I am not sure about UPSs, but a diesel generator is built to generate a voltage between its two (four) output terminals. Whether these terminals voltage with respect to earth is high or low is not defined, and can't be. The generator per se is not connected to earth, so its neutral terminal might be some volts above (or below) earth as well as some (tens of) tens of volts above it. This might lead to tons of problems especially when you connect a correctly earthed apparatus to a generator powered one: their grounds are not at the same voltage so a spark might occur on connection, much like static on windy days. This should not be harmful for people but unfortunately electronics is quite more delicate and can suffer static discharges a lot.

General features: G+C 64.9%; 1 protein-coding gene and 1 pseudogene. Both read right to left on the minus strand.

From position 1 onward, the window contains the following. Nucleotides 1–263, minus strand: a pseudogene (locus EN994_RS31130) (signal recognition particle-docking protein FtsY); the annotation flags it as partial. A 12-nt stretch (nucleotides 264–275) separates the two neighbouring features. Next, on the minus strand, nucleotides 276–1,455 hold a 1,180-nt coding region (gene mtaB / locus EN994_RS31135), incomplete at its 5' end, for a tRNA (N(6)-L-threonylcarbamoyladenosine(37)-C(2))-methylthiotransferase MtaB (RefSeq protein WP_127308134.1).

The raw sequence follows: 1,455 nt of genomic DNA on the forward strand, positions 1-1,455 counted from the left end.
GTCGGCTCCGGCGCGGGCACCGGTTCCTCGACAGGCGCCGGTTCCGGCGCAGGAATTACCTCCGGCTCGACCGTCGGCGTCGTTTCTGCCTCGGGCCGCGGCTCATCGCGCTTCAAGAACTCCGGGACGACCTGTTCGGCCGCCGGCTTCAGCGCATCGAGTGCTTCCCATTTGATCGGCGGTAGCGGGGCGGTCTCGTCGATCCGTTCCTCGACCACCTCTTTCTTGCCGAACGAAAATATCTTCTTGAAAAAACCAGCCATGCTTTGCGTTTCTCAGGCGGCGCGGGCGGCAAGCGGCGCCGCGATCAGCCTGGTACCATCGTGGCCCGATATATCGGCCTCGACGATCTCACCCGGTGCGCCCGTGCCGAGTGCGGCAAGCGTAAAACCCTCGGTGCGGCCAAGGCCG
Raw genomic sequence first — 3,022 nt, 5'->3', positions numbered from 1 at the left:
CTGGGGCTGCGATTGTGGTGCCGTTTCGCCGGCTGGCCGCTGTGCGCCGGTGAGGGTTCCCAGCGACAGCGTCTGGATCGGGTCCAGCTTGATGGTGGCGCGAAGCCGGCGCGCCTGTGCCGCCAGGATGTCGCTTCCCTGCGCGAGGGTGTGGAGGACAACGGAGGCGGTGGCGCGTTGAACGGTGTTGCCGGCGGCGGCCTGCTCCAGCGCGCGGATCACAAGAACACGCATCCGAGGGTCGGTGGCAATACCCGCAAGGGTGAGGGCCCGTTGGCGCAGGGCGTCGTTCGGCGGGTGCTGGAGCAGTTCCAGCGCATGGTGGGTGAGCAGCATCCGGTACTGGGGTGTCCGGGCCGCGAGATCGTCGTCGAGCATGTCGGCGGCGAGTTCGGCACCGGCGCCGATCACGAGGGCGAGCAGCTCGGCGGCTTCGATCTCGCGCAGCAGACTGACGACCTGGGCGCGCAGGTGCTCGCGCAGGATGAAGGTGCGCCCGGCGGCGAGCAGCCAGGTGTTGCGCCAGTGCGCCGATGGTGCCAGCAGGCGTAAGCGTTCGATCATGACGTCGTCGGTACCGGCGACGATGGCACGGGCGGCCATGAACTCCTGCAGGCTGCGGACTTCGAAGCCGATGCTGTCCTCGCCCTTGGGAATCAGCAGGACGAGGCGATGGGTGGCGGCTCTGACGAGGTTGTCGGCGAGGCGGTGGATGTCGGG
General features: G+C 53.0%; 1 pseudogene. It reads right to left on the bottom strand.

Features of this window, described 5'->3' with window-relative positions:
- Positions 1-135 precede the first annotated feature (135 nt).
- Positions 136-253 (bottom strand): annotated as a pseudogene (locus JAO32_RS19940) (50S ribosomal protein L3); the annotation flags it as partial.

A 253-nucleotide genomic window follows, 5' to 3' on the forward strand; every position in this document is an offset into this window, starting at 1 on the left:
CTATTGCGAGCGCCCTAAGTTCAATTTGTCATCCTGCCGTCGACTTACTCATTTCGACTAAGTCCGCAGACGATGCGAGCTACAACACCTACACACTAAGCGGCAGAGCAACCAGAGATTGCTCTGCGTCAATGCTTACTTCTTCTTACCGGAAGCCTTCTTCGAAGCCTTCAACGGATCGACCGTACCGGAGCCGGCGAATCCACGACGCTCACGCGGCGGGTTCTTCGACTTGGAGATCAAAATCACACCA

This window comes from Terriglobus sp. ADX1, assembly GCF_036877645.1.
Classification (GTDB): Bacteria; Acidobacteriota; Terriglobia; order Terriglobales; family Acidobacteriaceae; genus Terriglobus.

Tying neutral to earth prevents this problem, and eliminates the risk for operators too.
Please note that this might not occur always since the generator chassis can be connected to the neutral, and the generator is usually placed on ground so a neutral-earth connection usually already exists. That's a poor connection, but sometimes is enough to prevent problems.
I am guessing that some UPSs may have the output fully insulated from the AC line input, if that's the case tying the neutral to ground is a good idea. If the output is not insulated I'd say that tying the neutral to ground is a bad idea since you are basically connecting the AC neutral line to ground, and that's something that happens in distribution cabins but should not happen in the end user wiring.